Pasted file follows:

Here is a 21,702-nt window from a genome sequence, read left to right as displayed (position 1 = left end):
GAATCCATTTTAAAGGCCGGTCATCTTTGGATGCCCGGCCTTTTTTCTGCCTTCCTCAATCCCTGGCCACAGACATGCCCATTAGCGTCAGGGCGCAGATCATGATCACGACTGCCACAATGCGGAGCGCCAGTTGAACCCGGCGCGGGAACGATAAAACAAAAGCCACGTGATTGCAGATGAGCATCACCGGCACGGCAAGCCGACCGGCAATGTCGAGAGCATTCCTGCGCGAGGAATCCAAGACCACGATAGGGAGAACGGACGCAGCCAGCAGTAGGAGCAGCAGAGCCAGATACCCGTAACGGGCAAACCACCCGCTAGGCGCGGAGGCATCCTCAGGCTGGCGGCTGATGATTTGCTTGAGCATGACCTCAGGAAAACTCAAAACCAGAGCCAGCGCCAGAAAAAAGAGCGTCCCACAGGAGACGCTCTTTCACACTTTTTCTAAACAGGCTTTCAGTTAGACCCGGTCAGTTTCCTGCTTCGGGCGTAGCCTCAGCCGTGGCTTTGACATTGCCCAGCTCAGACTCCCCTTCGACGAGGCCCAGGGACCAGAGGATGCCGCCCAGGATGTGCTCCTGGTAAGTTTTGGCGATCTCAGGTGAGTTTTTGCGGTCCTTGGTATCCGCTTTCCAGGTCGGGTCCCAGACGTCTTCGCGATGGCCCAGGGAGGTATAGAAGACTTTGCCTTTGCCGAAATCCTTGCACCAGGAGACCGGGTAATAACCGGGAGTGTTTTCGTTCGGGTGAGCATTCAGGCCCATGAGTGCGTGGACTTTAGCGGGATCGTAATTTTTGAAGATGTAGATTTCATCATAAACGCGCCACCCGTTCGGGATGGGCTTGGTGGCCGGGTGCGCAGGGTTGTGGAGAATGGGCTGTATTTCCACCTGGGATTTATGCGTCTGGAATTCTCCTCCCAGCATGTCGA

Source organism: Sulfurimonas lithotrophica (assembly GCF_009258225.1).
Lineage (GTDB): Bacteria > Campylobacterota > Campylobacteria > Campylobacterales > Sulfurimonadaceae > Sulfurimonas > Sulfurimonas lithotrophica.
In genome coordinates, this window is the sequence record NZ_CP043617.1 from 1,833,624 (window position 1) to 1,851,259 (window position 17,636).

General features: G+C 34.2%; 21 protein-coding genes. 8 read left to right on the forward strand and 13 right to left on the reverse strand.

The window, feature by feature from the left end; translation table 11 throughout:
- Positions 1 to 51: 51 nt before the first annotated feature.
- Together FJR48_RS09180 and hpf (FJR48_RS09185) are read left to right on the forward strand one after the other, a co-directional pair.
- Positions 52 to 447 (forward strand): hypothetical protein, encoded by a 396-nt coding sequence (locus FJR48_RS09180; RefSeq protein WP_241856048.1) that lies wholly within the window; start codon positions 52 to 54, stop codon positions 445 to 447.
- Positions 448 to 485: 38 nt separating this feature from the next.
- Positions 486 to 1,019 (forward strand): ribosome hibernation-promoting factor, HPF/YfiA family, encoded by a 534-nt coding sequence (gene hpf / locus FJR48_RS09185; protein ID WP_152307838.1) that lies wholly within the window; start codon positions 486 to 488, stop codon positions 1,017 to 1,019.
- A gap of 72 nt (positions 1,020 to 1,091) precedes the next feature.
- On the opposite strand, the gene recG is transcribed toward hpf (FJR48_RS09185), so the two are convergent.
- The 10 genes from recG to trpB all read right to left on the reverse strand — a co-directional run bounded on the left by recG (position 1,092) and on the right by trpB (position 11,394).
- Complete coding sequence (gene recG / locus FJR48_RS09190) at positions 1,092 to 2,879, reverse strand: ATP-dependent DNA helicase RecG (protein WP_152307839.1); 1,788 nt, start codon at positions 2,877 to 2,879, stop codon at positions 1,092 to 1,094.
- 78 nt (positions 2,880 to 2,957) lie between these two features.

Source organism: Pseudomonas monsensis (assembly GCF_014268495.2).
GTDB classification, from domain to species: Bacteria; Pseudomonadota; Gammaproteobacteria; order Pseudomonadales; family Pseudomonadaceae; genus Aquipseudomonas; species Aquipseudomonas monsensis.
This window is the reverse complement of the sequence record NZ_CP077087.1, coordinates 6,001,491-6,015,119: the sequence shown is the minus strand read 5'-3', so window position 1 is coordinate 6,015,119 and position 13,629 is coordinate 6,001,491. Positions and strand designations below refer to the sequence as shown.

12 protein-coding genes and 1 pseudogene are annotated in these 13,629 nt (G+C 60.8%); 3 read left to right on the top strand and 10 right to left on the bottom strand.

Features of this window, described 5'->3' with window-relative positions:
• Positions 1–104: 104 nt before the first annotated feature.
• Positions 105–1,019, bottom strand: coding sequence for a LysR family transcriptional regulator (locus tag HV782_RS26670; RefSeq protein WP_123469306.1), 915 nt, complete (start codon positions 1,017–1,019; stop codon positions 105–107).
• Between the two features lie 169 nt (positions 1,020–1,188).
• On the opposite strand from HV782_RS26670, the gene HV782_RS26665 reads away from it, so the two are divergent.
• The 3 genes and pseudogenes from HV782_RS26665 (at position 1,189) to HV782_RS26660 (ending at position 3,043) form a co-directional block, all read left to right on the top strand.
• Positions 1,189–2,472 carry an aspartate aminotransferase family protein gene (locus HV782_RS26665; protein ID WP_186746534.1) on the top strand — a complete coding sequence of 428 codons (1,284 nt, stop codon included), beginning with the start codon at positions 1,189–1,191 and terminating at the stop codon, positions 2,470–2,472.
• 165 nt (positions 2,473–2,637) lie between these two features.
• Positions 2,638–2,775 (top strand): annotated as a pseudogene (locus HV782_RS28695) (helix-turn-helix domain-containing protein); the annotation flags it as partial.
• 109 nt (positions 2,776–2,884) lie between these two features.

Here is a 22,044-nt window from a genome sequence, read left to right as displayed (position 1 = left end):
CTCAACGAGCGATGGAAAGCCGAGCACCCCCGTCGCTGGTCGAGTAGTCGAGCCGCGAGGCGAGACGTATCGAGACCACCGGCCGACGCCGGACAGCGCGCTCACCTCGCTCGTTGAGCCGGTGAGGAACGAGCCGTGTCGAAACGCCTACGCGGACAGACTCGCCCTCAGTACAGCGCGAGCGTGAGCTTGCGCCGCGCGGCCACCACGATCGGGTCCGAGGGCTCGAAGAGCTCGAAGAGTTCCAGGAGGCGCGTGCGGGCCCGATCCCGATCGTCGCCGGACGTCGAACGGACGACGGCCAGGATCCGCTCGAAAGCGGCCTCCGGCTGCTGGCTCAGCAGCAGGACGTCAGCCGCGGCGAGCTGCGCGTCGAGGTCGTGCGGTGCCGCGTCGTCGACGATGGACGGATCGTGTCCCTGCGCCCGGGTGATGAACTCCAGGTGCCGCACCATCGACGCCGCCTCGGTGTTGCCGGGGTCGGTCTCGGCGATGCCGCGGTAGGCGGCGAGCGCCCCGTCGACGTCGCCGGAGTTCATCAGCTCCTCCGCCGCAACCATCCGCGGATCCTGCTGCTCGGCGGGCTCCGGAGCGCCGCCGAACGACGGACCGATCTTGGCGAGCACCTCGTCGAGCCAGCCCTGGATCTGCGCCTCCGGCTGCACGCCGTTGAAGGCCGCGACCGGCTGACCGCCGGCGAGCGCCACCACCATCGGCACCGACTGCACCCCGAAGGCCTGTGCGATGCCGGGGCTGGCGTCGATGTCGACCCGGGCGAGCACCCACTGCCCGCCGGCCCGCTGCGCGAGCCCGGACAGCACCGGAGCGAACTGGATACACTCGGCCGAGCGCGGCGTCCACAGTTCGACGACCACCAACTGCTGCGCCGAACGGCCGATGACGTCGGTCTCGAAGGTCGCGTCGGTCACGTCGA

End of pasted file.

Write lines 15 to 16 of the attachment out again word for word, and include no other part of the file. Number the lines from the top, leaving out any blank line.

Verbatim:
- The 10 genes from recG to trpB all read right to left on the reverse strand — a co-directional run bounded on the left by recG (position 1,092) and on the right by trpB (position 11,394).
- Complete coding sequence (gene recG / locus FJR48_RS09190) at positions 1,092 to 2,879, reverse strand: ATP-dependent DNA helicase RecG (protein WP_152307839.1); 1,788 nt, start codon at positions 2,877 to 2,879, stop codon at positions 1,092 to 1,094.